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Senior Dating Scarborough
Scarborough is a town on the North Sea coast of North Yorkshire, England.
Scarborough won the 2008/2009 award for the most creative and inspiring entrepreneurship initiative in Europe. This is on top of winning the most enterprising town in Britain in 2008.
The modern town lies between 3 and 70 metres (10 and 230 ft) above sea level, rising steeply northward and westward from the harbour onto limestone cliffs. The older part of the town lies around the harbour and is protected by a rocky headland. Scarborough is served by Scarborough railway station, with services from York, Leeds, Manchester and Liverpool on the North TransPennine route and from Hull on the Yorkshire Coast Line.
With a population of around 50,000, Scarborough is the largest holiday resort on the Yorkshire coast. It is home to residential communities, business, fishing and service industries, plus a growing digital and creative economy.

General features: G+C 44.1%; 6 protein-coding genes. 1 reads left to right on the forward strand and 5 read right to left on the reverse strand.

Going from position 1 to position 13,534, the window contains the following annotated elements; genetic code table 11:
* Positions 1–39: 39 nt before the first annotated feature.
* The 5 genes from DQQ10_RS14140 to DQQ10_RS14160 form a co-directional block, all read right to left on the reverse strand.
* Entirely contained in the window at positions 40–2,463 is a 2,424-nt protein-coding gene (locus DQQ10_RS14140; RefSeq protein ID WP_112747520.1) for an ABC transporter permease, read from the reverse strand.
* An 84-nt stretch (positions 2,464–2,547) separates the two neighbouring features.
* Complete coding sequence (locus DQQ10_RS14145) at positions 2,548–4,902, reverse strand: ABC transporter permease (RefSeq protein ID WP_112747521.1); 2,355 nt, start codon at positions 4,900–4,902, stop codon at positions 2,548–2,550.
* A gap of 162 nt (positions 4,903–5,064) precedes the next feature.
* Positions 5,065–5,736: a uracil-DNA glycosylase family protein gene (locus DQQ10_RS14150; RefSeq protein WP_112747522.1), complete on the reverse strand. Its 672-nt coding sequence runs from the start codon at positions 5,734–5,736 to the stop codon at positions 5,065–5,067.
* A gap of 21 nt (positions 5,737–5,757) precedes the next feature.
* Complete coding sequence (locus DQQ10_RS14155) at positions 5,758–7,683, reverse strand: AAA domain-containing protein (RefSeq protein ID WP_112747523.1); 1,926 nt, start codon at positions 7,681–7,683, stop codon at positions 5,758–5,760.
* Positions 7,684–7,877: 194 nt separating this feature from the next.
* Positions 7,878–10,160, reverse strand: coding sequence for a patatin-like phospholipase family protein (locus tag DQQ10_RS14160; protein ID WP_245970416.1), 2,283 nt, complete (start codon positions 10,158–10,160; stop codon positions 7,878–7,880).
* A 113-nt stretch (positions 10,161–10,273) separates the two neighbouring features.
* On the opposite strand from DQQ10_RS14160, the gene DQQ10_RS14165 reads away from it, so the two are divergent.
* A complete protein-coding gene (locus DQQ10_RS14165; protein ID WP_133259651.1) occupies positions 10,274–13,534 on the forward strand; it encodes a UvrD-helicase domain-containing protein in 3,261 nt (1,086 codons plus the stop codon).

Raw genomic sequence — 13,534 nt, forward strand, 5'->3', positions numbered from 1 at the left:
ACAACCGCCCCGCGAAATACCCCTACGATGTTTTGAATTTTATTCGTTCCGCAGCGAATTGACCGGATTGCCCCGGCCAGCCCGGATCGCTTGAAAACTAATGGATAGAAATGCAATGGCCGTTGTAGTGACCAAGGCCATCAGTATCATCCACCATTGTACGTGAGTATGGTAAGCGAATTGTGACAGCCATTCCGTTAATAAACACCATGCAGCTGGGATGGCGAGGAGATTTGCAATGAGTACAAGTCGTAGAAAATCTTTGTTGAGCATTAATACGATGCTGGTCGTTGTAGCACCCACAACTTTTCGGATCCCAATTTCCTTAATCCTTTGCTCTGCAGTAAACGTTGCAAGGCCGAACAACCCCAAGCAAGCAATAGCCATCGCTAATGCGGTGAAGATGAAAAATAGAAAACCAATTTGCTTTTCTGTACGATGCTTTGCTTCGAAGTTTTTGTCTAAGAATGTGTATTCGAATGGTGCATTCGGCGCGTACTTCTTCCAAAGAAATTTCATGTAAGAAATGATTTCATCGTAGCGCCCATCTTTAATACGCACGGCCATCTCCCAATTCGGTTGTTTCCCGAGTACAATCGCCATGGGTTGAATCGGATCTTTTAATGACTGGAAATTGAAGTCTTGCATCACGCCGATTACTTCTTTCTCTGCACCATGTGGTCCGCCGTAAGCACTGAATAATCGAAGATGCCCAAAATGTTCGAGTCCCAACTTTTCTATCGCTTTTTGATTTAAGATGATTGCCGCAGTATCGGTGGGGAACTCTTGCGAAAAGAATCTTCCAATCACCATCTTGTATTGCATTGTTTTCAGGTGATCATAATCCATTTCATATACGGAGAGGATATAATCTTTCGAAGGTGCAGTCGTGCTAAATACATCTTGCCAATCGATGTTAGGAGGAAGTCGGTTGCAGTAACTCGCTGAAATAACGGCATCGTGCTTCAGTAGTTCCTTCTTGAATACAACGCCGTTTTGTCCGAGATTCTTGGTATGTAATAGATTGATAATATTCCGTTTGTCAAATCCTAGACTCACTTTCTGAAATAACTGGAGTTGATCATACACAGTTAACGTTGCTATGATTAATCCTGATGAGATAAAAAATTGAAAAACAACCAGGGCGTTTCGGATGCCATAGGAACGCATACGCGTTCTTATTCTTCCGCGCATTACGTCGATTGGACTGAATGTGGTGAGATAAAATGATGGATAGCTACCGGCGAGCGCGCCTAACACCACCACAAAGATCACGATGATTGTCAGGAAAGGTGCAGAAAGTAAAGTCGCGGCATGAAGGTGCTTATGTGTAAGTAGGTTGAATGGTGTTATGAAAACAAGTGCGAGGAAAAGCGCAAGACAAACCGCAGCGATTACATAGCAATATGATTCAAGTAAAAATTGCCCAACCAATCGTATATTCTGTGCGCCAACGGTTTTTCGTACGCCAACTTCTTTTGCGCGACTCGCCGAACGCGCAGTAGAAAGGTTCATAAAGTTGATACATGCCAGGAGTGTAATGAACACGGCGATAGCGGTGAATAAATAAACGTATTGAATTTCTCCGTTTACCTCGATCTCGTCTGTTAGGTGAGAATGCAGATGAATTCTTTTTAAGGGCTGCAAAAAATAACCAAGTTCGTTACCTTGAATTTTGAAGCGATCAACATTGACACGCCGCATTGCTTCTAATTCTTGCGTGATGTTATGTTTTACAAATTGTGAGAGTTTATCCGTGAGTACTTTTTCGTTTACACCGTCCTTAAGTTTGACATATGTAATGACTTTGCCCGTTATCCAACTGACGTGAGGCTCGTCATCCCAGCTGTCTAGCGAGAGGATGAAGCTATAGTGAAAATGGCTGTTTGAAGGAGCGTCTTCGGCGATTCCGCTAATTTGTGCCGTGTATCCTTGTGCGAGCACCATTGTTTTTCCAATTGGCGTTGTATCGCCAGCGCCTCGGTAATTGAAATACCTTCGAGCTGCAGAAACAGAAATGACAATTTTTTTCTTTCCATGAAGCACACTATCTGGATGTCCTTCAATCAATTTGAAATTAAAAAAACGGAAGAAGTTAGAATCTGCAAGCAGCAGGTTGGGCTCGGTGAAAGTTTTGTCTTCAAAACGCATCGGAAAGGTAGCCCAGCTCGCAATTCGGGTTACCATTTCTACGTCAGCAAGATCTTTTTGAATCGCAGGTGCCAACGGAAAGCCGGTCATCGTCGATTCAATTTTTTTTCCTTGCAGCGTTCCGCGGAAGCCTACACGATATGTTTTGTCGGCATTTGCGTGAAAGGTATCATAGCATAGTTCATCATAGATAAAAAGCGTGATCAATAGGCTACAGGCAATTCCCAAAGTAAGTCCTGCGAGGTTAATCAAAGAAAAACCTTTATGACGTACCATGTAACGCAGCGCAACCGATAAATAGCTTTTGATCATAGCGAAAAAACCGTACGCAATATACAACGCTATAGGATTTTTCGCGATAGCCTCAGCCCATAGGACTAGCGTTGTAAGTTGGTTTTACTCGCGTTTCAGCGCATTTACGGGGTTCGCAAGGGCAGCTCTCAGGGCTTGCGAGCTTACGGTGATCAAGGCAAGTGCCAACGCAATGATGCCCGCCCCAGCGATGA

The most striking feature of the town's geography is a high rocky promontory pointing eastward into the North Sea. The promontory supports the 11th-century ruins of Scarborough Castle and separates the sea front into a North Bay and a South Bay. The South Bay was the site of the original early medieval settlement and the harbour, which form the current Old Town district. This remains the main focus for tourism, with a sandy beach, cafes, amusements, arcades, theatres and entertainment facilities. The modern commercial town centre has migrated a quarter mile north-west of the harbour area and a hundred feet above it, and contains the transport hubs, main services, shopping and nightlife. The harbour has undergone major regeneration including the new Albert Strange Pontoons, a more pedestrian-friendly promenade, street lighting and seating. The North Bay has traditionally been the more peaceful end of the resort and is home to Peasholm Park which has recently (June 2007) been restored to its Japanese-themed glory, complete with reconstructed pagoda. The park still features a mock maritime battle (based on the Battle of the River Plate) re-enacted on the boating lake with large model boats and fireworks throughout the summer holiday season. The North Bay Railway is a miniature railway which runs from the park to the Sea Life Centre at Scalby Mills. Until it's closure in 2000, Marvels Amusement park sat on the hill behind Atlantis and could be reached by one of two cable cars (the pylons for these are still standing). It is now derelict with the rollercoaster and other rides having been relocated to other parks.